AJAs must set clear and measurable outcomes in order to be effective, and be subject to independent monitoring and evaluation against those outcomes. Aspirational policy frameworks, and/or those with no provision for monitoring and evaluation, are less likely to have practical impact.
16.64 The ACT Government highlighted the value of Aboriginal and Torres Strait Islander oversight of progress under an AJA. It noted that the Aboriginal and Torres Strait Islander Caucus’ role is to monitor ‘progress under the Partnership … consider reports of lead agencies and advise on claims of achievement when the statistics or experience on the ground suggest otherwise’.
16.65 Fiona Allison and Professor Chris Cunneen have argued that AJAs can improve government accountability, and emphasised the need for ‘maximum Indigenous input into those processes’.
16.66 The ALRC considers that AJAs should have clear objectives and provide measurable action plans for governments. Government accountability is facilitated by processes which promote ongoing participation, discussion and review, and by conducting independent evaluations.
See, eg, National Aboriginal and Torres Strait Islander Legal Services, Submission 109; Legal Aid NSW, Submission 101; NSW Bar Association, Submission 88; Change the Record Coalition, Submission 84; Just Reinvest NSW, Submission 82; Kimberley Community Legal Services, Submission 80; Human Rights Law Centre, Submission 68; Northern Territory Legal Aid Commission, Submission 46; Indigenous Allied Health Australia, Submission 57; Victorian Aboriginal Legal Service, Submission 39; Legal Aid WA, Submission 33.
See further Fiona Allison and Chris Cunneen, ‘The Role of Indigenous Justice Agreements in Improving Legal and Social Outcomes for Indigenous People’ (2010) 32 Sydney Law Review 645.
Fiona Allison and Chris Cunneen, ‘Indigenous Justice Agreements’ (Current Initiatives Paper No 4, Indigenous Justice Clearinghouse, June 2013) 3.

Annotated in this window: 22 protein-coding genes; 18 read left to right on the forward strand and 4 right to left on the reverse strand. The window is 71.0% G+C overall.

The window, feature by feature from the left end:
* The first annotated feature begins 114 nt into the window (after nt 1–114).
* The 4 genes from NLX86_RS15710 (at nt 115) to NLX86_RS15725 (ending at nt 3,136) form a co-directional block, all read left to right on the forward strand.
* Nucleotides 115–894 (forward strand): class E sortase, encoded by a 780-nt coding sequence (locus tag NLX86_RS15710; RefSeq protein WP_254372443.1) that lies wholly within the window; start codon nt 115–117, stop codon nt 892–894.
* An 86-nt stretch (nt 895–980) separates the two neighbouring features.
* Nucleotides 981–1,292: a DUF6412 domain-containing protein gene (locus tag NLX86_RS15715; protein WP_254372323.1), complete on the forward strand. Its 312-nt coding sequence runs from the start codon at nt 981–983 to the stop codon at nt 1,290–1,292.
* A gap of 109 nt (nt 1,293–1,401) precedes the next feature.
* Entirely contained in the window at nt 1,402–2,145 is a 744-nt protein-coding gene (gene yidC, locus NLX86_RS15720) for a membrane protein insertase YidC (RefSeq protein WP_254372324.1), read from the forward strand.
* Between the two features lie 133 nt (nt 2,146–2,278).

Allison and Cunneen, above n 30, 648–9.
Allison and Cunneen, above n 31, 1–2.
See, eg, parties to the Queensland and Victorian Aboriginal Justice Agreements.
As noted below, it was developed with reference to the National Indigenous Law and Justice Framework 2009–2015.
ACT Government, ACT Aboriginal and Torres Strait Islander Justice Partnership 2015–2018 (2015) 3.
Ibid 10–12, actions 1.1–1.8.
Allison and Cunneen, above n 31, 4.
Koori Justice Unit (Vic), Understanding the Victorian Aboriginal Justice Agreement (AJA): A Partnership between the Victorian Government and Koori Community.
Nous Group, Evaluation of the Aboriginal Justice Agreement—Phase 2: Final Report (2012) 26–28.
Ibid 54. Other risk points identified included: the need to address drivers of offending through a whole-of-government approach; the need for additional support for offenders prior to court; and gaps in transition support: at 52–6.
Ibid fig 1.
Victorian Government, Victorian Aboriginal Justice Agreement Phase 3 (AJA3): A Partnership between the Victorian Government and the Koori Community (2013) pt 4.
Northern Territory Government, Submission 118.
See, eg, North Australian Aboriginal Justice Agency, Submission 113; Change the Record Coalition, Submission 84; Aboriginal Legal Service of Western Australia, Submission 74; National Congress of Australia’s First Peoples, Submission 73; Victoria Legal Aid, Submission 56; Mission Australia, Submission 53; Northern Territory Legal Aid Commission, Submission 46; Australian Human Rights Commission, Submission 43; Dr A Hopkins, Submission 24; Australian Red Cross, Submission 15.
Australian Red Cross, Submission 15.
North Australian Aboriginal Justice Agency, Submission 113.
Victorian Aboriginal Legal Service, Submission 39.
Northern Territory Anti-Discrimination Commission, Submission 67. See also Jesuit Social Services, Submission 100.
Northern Territory Government, Submission 118.
Kimberley Community Legal Services, Submission 80.
Legal Aid NSW, Submission 101.
Law Council of Australia, Submission 108.
Kimberley Community Legal Services, Submission 80.
Jesuit Social Services, Submission 100.
Change the Record Coalition, Submission 84.
Allison and Cunneen, above n 31, 6.
Law Council of Australia, Submission 108.
Aboriginal Legal Service (NSW/ACT), Submission 63.
Aboriginal Legal Service of Western Australia, Submission 74.
Victorian Government, Victorian Aboriginal Justice Agreement: A Partnership between the Victorian Government and the Koori Community (2000) 32–4.
See, eg, Legal Aid NSW, Submission 101; Kimberley Community Legal Services, Submission 80; Human Rights Law Centre, Submission 68; Aboriginal Legal Service (NSW/ACT), Submission 63.
Legal Aid NSW, Submission 101.
ACT Government, Submission 110.
Allison and Cunneen, above n 31, 6.